Today marks the 37th anniversary of the day we first arrived in Kenya to begin our journey of a lifetime. Molly will also add some thoughts from the trip that started on Valentines Day when we flew out of Chicago O’hare to begin our mission to Kenya.
Jon: As for me, I will start with Thursday night, the 16th. We boarded our Amsterdam to Nairobi flight (I was especially excited for the chance to sit in the upper deck of the KLM Boeing 747). As we rumbled down the runway, I sensed that something wasn’t quite right. Growing up on the mission field, I was not new to the rush of jet airline take off’s and something was different. It seemed to take forever to get off the runway. We finally got airborne and all seemed well, except for the fact that we didn’t seem to settle into the normal flight routines of gaining altitude and leveling off, turning the fasten seatbelts signs off… Instead, we started a pattern of circling… I told Molly, “There is something wrong with the plane.” After about 20 minutes of silence from the cockpit, the pilot finally addressed us and confirmed that there was in fact a problem. We had lost power in one of the four engines on take-off and were now circling out over the North Sea to jettison enough fuel so that landing would not become anemergency because of the weight of full fuel tanks. I’m thinking, “No wonder it took so much runway to get airborne.” and “Amazing designed plane that is able to take off fully loaded on three engines.” After about 45 minutes we landed safely again at Amsterdam’s airport where we we”re all ushered off the plane and into a small passenger lounge. It was almost 1AM and we had to wait another three hours while they brought another plane around and transferred cargo and food supplies for the journey. One thing that I will never forget was the terrible pall of cigarette smoke in that waiting lounge. This was the day before smoke free airports and flights… All the smokers were in the same small space as us non-smokers. It did nothing for the flu symptoms Molly and I had been suffering for the past two days… Finally, at about 4:30AM, we took off for Nairobi.
So, instead of an original touch down at 6am, we landed in Nairobi at about 12:30pm, just past noon. Coming out of 30 degree temps in Amsterdam, we immediately were greeted by Nairobi’s high elevation equatorial climate. Even though Kenya was experiencing a huge heat wave and drought, the temperature was still around 80 with very little humidity. The next thing that greeted me was the fact that all the immigration and customs officers were not wearing military uniforms. My last memories of the Africa I grew up in was a military led government accompanied by much oppression at the airports. I immediately felt welcomed into Kenya, not knowing a Kenyan soul… We were later to discover why this was so… A huge value in the Kenyan society is that visitors are a blessing… I felt that from moment one…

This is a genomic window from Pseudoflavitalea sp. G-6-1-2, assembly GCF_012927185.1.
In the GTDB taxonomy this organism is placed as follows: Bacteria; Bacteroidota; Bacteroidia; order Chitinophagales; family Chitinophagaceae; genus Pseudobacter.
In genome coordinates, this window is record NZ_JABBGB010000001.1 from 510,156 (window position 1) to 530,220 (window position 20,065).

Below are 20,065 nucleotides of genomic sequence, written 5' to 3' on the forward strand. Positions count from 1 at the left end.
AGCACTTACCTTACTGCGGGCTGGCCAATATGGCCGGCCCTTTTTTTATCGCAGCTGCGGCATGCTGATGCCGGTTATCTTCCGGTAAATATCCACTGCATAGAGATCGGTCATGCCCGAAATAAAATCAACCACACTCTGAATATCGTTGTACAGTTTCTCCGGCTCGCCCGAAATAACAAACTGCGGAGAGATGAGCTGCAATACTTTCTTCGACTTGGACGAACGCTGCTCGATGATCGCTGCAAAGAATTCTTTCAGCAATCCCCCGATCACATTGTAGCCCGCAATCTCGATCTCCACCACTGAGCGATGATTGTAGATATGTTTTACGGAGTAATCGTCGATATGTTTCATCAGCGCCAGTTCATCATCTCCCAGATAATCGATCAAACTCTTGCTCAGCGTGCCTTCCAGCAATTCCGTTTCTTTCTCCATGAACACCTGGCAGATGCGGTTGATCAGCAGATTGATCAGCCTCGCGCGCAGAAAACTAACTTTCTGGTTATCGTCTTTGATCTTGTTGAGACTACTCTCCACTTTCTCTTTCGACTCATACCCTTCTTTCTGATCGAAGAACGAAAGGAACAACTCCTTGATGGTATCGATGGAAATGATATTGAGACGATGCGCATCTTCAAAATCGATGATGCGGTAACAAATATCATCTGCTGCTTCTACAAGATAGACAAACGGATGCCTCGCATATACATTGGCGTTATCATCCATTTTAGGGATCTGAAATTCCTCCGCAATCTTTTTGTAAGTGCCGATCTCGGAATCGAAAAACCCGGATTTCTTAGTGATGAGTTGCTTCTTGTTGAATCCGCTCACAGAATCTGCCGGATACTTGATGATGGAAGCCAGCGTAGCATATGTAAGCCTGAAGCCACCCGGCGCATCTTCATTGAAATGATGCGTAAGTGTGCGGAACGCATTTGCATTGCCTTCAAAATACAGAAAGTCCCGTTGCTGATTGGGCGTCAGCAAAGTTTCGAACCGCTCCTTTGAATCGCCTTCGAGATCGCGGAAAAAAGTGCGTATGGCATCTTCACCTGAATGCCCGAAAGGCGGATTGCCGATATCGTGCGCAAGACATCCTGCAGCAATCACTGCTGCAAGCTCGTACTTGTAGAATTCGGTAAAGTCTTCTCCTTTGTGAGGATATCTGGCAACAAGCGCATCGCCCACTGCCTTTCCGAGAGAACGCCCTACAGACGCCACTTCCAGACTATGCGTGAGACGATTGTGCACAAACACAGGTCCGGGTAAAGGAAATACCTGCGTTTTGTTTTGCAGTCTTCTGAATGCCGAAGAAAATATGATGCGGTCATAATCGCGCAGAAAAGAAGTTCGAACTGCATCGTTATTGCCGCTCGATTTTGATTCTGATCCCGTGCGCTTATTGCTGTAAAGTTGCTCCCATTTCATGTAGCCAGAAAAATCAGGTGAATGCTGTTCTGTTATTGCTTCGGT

We were met at the airport by Irv Schwandt. He and his wife, Ruth, serve as missionaries to the present with the same organization we would serve with our first 12 years in Kenya… We were also met by Bud Sickler, who my parents had worked with in Kenya in the 1950’s and who had invited us to work with him and his wife, Fay, in Mombasa. Bud was a living legend in the mission community of East Africa. He had come over to Kenya in 1944 as a 20 year old and had been there for 40 years by then. He had other business to attend to in Nairobi, so he flew up to Nairobi to pick us up and then accompany us back to our final destination of Mombasa later that evening. As he stuffed our bags into his vw beetle, he announced to us he was taking us out to lunch at this new meat restaurant. We were sicker than dogs, but weren’t about to complain about it, so we went… It was terrible… He seemed to enjoy it, though… (We later realized that it seemed so bad, because we were so sick. It is actually the highest rated restaurant in the Safari industry by tourists… and has become one of our favorite restaurants). We then went to a fellow missionary’s house in Nairobi and took a little nap before heading back to the airport again to catch our flight to Mombasa.
We boarded the Kenya Airways flight to Mombasa and it took off like a rocket. I later learned that it was a souped-up version of the old model Boeing 707 called the 720. We landed less than forty minutes later and I thought I had landed back in Lagos, Nigeria. It was so hot and humid that the windows on the plane fogged up as we landed. As the door of the airplane opened, we descended into an oven of 90 plus degrees and high humidity … at 7pm.